Tal Golesworthy gave an update on PEARS at the Marfan Trust’s Marfan Information Day 2021, which was held virtually on 9 October 2021. The event was a day devoted to discussion of all things Marfan syndrome, from matters of the heart, eyes, and skeleton, to advice on psychological support, pregnancy and more.
In the last week, two peer-reviewed clinical papers on ExoVasc® have been published discussing the observed desired clinical outcomes of the PEARS procedure.
The first ‘Personalised external aortic root support for elective treatment of aortic root dilation in 200 patients’, by Lucas Van Hoof et al, published in Heart, Journal of the British Cardiovascular Society, discusses the results of a clinical study performed on the first 200 consecutive ExoVasc® patients following implantation at 23 different centres between 2004 and 2019. Based on 596 postoperative patient years, it concludes that PEARS has a low operative mortality and that aortic dissection has not been observed to date in the part of the aorta restrained by the ExoVasc® PEARS implant.
The second ‘Personalized External Aortic Root Support (PEARS) for Aortic Root Aneurysm’, by Louise A Kenny et al, published in Operative Techniques in Thoracic and Cardiovascular Surgery: A Comparative Atlas, describes the preoperative planning and surgical technique for the ExoVasc® Personalised Aortic Root Support with detailed illustrations. It also concludes that following implantation in 384 patients, the author is not aware of any patient with aortic dissection or rupture following PEARS.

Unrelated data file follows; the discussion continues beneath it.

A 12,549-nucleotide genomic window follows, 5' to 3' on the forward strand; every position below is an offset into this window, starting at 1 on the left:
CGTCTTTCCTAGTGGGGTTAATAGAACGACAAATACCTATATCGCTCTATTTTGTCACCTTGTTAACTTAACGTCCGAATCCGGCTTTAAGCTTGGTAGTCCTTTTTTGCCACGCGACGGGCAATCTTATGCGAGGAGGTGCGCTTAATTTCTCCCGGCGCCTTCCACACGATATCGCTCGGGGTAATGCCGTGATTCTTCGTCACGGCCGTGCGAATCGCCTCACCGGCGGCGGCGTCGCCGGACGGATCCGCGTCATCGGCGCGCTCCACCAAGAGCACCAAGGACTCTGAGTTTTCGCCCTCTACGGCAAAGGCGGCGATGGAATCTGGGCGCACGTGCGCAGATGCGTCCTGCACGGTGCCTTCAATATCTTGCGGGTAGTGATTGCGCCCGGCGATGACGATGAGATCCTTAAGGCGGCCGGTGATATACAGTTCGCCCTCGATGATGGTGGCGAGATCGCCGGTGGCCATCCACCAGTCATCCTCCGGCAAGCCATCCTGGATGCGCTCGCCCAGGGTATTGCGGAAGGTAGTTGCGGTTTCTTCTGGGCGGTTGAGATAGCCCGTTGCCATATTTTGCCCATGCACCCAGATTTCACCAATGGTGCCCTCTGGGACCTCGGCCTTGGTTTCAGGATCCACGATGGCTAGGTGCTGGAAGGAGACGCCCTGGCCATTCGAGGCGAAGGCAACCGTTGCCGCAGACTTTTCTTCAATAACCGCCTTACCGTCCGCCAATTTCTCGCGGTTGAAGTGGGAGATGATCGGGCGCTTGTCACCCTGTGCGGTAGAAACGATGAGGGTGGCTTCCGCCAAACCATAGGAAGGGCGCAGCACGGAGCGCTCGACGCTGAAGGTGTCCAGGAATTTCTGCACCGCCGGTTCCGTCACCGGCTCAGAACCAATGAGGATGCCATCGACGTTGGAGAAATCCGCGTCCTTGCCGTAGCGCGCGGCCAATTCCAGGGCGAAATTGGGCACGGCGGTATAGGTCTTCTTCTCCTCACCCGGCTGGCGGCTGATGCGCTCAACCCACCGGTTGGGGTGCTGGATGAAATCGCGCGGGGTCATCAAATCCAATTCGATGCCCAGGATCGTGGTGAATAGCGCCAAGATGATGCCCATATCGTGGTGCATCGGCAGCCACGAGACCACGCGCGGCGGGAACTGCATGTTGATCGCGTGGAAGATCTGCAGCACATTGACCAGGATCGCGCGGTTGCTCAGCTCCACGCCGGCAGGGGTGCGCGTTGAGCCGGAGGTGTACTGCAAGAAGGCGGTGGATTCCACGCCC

The Brisbane-based Courier-Mail carries a three page article describing how a patient with Marfan syndrome became the first to undergo repair to her dilated aortic root during pregnancy. The ability to perform PEARS surgery without the use of cardiopulmonary bypass reduced the risk to her unborn child. Five months later the patient gave birth to her healthy daughter.
The July issue of the British Journal of Cardiology carries a report on a multicentre study of 117 consecutive patients who received ExoVasc mesh implants for aortic root aneurysm from 2004 to 2017. The report concludes that the operation achieves the objectives of valve-sparing root replacement, and it is seen as a low-risk conservative operation which is complementary to more invasive procedures, such as valve sparing root replacement or total root replacement.
On 15 November 2019 an ExoVasc PEARS surgical workshop was held in Prague with presentations from four UK surgeons and Czech surgeons and cardiologists who are involved with the PEARS programme. Clinical data was presented as well as case reports on ExoVasc PEARS recipients. At the end of the workshop, a live questionnaire was run concerning various technical aspects of the manufacture and implantation of the ExoVasc.
The PEARS team participated in the 33rd Annual Meeting of the European Association for Cardio-Thoracic Surgery, which took place in Lisbon, Portugal, 3-5 October 2019. They also had a stand at the associated exhibition.
The 7 News channel in Australia reports on the introduction of the ExoVasc PEARS procedure at the Prince Charles Hospital in Brisbane in which surgeon Olivia Williams describes the PEARS procedure as ‘one of the most important advancements to have occurred in cardiac surgery over the last couple of decades.’
You can watch the video by clicking on the image below.